It's an understatement to say it’s not fun to have a low credit score.
When your credit score is in the 500s, it will be very hard or even impossible to take out personal loans, car loans or a home mortgage. And when you’re approved for one of these loans, you’ll likely have to pay higher interest rates.
But are there credit cards that are available to people with bad credit (a 500 credit score, or even lower)? And if so, are these cards a good tool to learn how to build credit fast, or just a waste of time and money?
The short answer? Yes, but your options are limited. If you are looking into credit cards for bad credit, our team can help.
Let’s dive into what you can expect if you’re looking to learn more about getting a credit card when you have a 500 credit score.
Fair Isaac Corporation, which most people know as FICO®, creates some of the credit score models most used by banks and lenders. A traditional FICO credit score range is from 300 to 850, but any score below 579 is considered to be “very poor.”
Even scores between 580 and 669 are considered to be “fair credit,” but most credit experts would still consider a score in the high 500s to be poor and well below the average credit score.
VantageScore is another company that offers credit scores used by lenders. It also has a credit score range of 300 to 850. In the VantageScore system, a score of 549 and below is seen as “very poor” and scores of 550 to 649 are regarded as “poor.”
With either FICO or VantageScore, your credit score is mostly determined by your payment history and your amount of debt. If you have a bad credit score, that's probably because you have had high amounts of debt and a history of late or missed payments. If you are in this situation, it may be hard to qualify for a regular credit card from a financial institution.
Other factors contributing to bad credit:
If you have a record of several missed payments and a high amount of debt, it’s likely you’ll have a credit score in the 500s.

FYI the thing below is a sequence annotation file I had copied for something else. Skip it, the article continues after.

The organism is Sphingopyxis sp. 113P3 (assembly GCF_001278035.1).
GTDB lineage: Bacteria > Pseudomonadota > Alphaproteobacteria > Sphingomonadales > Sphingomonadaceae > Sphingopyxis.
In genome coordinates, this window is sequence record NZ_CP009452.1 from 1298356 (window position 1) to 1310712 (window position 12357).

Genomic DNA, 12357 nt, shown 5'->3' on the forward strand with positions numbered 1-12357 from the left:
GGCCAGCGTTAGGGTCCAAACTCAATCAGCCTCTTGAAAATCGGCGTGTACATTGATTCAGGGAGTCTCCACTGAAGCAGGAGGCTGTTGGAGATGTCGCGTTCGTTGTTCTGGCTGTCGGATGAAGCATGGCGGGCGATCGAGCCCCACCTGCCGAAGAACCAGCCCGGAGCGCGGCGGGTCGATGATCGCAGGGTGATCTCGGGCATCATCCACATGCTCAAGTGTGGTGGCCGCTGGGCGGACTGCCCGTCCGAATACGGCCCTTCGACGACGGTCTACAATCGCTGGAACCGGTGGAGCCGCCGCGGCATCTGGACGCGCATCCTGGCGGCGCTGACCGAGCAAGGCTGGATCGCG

This is also true if you have a bankruptcy or foreclosure on your record. The more recent these problems have been, the more they will affect your credit score. With a bad credit score, it can be hard to qualify for a regular credit card.
Finally, people who have payment problems and who also have a limited credit history will see more negative impact on their credit score than people who have a longer credit history. In general, that's because it looks like you don't have much experience using credit and what experience you do have is bad.
As a result, young adults, recent immigrants and others who are new to credit tend to be more impacted by recent problems with their credit history.
Just like having negative information on your credit report will hurt your credit score, adding positive information can help improve it.
To add positive information and establish a good credit score, you have to have a loan or a credit account that you make timely payments towards, while not creating excessive credit card debt.
This is where credit cards can be used as a tool to build good credit.
Some credit card issuers offer credit cards for people with bad credit (credit scores in the 500s), so it is possible to be approved for a new credit account.
But people who have a VantageScore or FICO credit score in the 500s will have a much harder time passing a credit check and being approved for an unsecured personal loan or car loan. Even if you do get one of these other loans, you’ll probably have to pay a higher interest rate.
Since a credit card is a revolving line of credit, you don’t have to charge a large amount to it, or anything at all.
Having a credit card and not using it will minimize your monthly payments. Since nearly all credit cards offer an interest-free grace period, you can avoid paying interest charges if you simply pay your monthly statement balance in full and on time.
Each month that you make timely payments, positive information is added to your credit reports, which can help to improve your credit scores over time. By showing your credit card company you are able to make timely payments, they will then report your positive performance to credit bureaus, which in turn should help you achieve good credit in the future.
In contrast, a prepaid card or a debit card doesn’t represent a loan, and will never have any positive or negative impact on your credit history or FICO credit score.